284

To live with an immense and proud composure: always beyond. - To have and not have one's feelings, one's for and against, voluntarily, to condescend to them for hours, to sit on them, as if on a horse, often as if on a donkey: - for one needs to know how to use their stupidity as well as their fire. To preserve one's three hundred foregrounds, as well as one's dark glasses: for there are occasions when no one should be allowed to look into our eyes, even less into our "reasons." And to select for company that mischievous and cheerful vice, courtesy. And to remain master of one's four virtues: courage, insight, sympathy, and loneliness. For solitude is a virtue with us, as a sublime tendency and impulse for cleanliness, which senses how contact between one person and another - "in society" - must inevitably bring impurity with it. Every community somehow, somewhere, sometime makes people - "common."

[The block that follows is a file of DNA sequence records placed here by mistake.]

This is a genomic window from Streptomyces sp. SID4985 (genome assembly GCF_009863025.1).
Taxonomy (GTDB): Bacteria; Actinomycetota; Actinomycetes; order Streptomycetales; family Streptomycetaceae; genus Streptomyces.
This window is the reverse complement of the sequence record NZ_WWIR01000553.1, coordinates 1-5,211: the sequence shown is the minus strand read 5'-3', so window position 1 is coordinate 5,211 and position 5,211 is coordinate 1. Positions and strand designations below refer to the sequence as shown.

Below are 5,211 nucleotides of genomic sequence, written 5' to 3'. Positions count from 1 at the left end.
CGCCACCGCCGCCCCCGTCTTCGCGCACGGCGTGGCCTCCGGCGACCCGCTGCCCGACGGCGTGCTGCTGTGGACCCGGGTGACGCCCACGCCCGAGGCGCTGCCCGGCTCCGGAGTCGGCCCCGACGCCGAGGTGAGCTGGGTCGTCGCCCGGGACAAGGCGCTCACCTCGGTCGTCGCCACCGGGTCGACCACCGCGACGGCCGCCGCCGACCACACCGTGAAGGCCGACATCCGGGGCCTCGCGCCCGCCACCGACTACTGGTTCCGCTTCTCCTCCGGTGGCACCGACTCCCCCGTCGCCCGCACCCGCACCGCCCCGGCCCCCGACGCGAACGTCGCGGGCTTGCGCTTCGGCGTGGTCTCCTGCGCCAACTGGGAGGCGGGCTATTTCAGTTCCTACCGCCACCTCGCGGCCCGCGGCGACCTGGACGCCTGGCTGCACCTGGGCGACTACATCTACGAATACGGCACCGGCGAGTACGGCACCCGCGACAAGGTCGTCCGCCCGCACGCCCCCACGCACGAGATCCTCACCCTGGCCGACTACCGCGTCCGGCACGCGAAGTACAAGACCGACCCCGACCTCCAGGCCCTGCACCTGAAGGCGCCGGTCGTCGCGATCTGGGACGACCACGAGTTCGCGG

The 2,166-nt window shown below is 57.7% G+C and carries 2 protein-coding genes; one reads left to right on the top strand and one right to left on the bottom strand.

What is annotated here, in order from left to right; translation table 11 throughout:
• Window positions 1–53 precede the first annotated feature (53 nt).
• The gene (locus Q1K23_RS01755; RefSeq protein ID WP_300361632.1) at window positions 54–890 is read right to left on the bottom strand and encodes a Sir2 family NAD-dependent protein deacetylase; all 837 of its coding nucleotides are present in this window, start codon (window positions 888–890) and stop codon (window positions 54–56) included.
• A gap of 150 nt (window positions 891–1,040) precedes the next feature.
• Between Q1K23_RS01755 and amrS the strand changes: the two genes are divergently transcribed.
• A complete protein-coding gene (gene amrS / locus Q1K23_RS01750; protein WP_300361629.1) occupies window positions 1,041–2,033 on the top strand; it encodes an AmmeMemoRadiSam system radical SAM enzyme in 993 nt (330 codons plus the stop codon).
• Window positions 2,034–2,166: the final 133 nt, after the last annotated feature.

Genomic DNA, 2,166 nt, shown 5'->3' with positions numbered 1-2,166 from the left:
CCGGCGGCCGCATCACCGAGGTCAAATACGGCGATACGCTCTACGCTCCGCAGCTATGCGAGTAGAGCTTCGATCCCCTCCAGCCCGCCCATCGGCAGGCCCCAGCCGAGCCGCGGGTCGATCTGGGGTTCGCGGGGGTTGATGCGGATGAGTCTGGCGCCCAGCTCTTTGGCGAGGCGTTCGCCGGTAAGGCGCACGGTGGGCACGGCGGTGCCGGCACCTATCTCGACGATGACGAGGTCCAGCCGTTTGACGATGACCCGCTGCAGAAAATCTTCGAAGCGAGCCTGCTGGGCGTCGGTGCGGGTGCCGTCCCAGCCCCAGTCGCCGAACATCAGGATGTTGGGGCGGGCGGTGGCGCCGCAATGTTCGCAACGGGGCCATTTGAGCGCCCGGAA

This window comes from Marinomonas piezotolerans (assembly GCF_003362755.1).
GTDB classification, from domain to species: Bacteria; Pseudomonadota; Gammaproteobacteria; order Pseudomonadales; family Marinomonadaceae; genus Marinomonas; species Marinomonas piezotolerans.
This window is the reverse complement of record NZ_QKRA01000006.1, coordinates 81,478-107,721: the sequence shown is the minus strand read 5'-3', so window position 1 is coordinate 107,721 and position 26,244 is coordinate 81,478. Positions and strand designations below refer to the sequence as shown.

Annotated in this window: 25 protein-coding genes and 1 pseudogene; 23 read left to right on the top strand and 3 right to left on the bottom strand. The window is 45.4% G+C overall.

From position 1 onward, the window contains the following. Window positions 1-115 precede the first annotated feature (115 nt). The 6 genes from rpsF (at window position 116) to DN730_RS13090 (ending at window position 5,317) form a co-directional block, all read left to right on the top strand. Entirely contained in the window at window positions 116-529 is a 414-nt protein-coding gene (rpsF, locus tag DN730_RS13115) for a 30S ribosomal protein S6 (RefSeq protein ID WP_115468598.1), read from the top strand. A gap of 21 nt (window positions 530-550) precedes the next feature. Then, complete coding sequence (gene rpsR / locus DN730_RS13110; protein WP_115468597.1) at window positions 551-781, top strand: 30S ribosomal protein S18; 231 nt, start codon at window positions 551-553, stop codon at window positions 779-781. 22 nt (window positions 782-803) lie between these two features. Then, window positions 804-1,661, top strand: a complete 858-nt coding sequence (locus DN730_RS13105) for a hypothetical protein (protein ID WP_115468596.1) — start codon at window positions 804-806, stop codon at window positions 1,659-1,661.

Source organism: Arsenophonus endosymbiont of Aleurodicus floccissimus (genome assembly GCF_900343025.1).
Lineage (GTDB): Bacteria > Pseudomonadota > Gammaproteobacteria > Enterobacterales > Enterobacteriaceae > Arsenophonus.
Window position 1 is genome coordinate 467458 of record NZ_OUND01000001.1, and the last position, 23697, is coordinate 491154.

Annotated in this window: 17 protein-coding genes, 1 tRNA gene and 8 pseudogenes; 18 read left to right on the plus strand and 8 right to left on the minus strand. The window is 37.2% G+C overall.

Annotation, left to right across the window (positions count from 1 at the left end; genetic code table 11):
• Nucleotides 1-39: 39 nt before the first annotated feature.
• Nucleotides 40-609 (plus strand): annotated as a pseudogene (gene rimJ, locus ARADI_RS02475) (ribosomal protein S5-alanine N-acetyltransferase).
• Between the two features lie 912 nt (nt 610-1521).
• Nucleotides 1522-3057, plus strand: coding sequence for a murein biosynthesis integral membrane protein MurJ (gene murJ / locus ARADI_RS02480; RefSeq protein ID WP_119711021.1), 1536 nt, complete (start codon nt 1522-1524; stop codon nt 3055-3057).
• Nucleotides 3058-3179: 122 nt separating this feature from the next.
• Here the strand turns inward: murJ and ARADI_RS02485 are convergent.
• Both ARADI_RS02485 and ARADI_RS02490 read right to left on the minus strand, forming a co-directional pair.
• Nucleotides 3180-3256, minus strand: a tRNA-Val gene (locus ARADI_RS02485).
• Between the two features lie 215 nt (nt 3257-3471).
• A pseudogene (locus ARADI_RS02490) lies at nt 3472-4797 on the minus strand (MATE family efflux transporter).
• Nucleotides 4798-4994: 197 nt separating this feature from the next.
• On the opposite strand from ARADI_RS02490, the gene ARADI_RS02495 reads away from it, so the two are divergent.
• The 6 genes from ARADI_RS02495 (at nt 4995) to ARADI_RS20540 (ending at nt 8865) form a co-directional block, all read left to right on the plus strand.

Friedrich Nietzsche - Beyond Good and Evil
Part IX - Aphorism # 284

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